This is a sample entry from John Payne’s newsletter, This Week in Grain, published on Monday, May 04, 2015.
Crop progress was just released as it will be every week at 3 pm central, Monday afternoon. The focus on the reports now and into the next few weeks will be corn plantings / emergence pace, bean planting pace and the condition of the wheat crop. All of the above appear to be “bearish” so far. I used quotations there to indicate that I believe we should expect some sell the rumor buy the fact type of strategy to keep in mind with all of this stuff.
The trade was expecting corn plantings above 50% and bean plantings to come in above 10%. Both of these crops came in ahead of those numbers with corn 55% planted vs 38% average and beans with 13% planted vs 9% average. Congrats to Iowa for planting a whopping 54% of its corn in the last week. The winner of this year’s Ricky Bobby (if you ain’t first, you’re last) winners for planting is Minnesota. They are 83% planted as of last weekend. I don’t have records of this but I assume this is probably one of the first times Minnesota has led plantings into the month of MAY. What does this tell me? Its dry up there, really dry. Right now the market likes and appreciates (meaning sells) dry weather, but it wont be like that forever. NW Iowa and SW Minnesota need moisture like the Bears needed to trade for a QB this weekend. The market will maintain its focus on model runs over the short term to project bean planting progress. Remember our “rule of thumb”, if corn is 80% planted by May 15 and beans are 80% planted by June 15- we can expect the USDA to keep or raise yield expectations into the July report. So far, so good.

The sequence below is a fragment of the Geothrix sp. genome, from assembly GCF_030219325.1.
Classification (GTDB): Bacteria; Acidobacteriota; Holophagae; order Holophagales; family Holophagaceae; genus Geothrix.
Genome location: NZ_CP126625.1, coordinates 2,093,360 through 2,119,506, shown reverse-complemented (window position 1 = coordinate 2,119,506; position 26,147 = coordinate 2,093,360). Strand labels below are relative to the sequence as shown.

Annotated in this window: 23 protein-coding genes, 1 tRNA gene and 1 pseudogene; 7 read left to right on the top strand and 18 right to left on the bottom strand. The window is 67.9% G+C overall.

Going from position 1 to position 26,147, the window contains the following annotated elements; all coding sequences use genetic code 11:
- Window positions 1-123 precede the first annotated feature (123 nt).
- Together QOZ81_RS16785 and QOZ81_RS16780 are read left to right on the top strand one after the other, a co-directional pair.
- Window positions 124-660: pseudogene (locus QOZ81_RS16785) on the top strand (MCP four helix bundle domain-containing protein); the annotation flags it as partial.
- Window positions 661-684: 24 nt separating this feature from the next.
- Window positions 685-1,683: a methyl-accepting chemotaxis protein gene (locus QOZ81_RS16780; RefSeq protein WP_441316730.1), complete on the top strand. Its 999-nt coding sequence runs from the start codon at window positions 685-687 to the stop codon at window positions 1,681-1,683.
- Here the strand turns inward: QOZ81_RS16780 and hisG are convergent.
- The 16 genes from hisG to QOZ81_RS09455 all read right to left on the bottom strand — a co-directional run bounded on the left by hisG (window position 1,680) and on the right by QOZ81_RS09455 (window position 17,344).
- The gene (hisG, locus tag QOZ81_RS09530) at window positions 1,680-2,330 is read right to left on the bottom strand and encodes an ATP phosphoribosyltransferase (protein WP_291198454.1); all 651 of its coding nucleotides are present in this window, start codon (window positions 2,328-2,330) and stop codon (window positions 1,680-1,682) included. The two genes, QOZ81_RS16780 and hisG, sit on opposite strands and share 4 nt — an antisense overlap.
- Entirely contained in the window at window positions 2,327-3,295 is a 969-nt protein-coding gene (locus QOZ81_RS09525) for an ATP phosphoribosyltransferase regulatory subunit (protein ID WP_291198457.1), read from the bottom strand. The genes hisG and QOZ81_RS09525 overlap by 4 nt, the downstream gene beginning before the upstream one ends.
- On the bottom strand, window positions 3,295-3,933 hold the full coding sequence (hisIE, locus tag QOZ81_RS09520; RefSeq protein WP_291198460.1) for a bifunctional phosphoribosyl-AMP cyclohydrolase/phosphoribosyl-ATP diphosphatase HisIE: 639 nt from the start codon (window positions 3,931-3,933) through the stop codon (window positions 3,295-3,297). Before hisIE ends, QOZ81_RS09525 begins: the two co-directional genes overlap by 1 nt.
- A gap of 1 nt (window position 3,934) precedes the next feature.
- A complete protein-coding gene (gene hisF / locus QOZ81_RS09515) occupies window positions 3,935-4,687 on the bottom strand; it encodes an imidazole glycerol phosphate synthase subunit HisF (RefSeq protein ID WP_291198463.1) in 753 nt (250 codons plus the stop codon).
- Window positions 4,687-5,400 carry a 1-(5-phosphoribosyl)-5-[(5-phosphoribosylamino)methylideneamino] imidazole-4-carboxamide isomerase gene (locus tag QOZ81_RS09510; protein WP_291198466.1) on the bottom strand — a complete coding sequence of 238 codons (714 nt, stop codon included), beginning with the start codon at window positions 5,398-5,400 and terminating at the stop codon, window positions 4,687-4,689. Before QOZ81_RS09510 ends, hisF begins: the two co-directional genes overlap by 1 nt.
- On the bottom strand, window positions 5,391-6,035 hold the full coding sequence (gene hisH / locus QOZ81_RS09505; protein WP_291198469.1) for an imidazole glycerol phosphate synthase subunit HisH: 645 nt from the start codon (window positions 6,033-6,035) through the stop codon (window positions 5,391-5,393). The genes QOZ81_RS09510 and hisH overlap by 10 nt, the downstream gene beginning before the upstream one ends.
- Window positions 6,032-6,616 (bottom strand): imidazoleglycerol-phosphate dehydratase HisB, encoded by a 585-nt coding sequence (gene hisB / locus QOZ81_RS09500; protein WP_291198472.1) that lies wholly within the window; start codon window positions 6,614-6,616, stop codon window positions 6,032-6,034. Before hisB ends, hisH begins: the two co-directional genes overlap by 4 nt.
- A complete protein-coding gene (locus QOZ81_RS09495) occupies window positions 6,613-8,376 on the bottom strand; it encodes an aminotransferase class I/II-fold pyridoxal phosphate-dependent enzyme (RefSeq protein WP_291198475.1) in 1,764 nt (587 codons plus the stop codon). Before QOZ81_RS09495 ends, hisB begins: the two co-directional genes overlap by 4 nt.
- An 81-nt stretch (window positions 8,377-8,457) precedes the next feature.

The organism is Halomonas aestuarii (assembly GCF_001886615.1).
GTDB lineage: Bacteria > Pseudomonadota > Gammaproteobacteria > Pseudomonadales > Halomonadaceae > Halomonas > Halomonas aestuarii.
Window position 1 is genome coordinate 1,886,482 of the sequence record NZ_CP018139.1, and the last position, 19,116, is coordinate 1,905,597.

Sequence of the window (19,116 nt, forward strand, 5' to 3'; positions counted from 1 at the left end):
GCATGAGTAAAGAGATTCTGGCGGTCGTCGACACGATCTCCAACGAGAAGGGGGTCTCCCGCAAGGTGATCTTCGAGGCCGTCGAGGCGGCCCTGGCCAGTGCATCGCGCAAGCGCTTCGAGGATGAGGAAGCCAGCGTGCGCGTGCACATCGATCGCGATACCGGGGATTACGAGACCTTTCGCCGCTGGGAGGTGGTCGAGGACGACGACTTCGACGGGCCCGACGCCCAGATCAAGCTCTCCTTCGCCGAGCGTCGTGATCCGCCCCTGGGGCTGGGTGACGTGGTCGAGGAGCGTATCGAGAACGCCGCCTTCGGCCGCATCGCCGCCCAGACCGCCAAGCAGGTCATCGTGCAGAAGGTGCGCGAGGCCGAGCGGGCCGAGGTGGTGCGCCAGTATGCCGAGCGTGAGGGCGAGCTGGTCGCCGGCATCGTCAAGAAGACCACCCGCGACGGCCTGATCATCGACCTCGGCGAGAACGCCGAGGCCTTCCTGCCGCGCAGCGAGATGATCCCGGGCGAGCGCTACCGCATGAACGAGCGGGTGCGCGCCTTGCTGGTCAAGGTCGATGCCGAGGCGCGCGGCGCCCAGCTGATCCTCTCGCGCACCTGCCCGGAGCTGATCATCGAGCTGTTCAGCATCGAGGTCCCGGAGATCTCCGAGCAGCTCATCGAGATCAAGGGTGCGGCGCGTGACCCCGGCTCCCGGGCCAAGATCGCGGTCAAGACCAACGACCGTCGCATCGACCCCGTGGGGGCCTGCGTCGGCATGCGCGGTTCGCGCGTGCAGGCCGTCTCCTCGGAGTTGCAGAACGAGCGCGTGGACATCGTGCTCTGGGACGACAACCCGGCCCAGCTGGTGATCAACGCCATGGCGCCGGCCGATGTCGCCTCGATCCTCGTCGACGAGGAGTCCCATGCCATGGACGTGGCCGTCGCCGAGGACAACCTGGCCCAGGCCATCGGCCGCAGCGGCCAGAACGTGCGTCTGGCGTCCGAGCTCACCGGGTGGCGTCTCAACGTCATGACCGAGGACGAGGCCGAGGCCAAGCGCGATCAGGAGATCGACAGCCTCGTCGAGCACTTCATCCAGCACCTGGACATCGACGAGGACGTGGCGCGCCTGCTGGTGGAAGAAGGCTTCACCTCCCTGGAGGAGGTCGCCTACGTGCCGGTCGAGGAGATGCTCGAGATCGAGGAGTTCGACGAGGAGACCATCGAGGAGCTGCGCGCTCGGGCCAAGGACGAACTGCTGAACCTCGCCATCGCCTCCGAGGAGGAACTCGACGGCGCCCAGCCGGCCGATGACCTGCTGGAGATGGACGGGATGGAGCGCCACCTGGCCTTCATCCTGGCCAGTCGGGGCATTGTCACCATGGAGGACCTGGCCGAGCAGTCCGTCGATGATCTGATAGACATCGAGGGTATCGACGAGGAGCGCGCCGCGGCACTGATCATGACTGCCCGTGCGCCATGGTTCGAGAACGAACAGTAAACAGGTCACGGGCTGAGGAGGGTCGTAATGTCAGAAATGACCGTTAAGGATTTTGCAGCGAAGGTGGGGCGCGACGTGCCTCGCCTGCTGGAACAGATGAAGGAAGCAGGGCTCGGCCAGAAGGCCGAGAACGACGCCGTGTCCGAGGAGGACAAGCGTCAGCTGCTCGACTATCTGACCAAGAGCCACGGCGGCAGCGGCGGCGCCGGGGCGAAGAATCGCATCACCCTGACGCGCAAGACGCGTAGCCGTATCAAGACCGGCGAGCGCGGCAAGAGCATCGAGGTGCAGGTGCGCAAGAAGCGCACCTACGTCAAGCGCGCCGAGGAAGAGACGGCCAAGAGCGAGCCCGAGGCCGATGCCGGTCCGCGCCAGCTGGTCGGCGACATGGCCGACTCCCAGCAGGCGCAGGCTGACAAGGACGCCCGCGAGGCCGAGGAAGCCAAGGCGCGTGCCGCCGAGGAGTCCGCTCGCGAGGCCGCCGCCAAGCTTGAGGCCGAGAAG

Wheat conditions were raised just slightly with 1% moved from fair to the excellent category. Its weird but the heavy production states out west like Kansas and Oklahoma who have received moisture over recent weeks have not seen much of a jump. It will be interesting to see a sideways condition rating in wheat pulls any shorts out of the market.
Egypt snap tender’s wheat on Monday afternoon. They are looking for cargos of US soft red wheat and Pacific soft white wheat. It will be interesting where the offers come in as values have fallen precipitously in recent weeks (see below).
Here is a chart of the French Matif wheat priced per ton in dollars vs the US soft wheat contract in tons. Keep in mind there are delivery costs that are not included and we are still about 14 dollars per ton on the board more expensive. This is the tightest spread seen in a long while, but the US is still pricier none the less.
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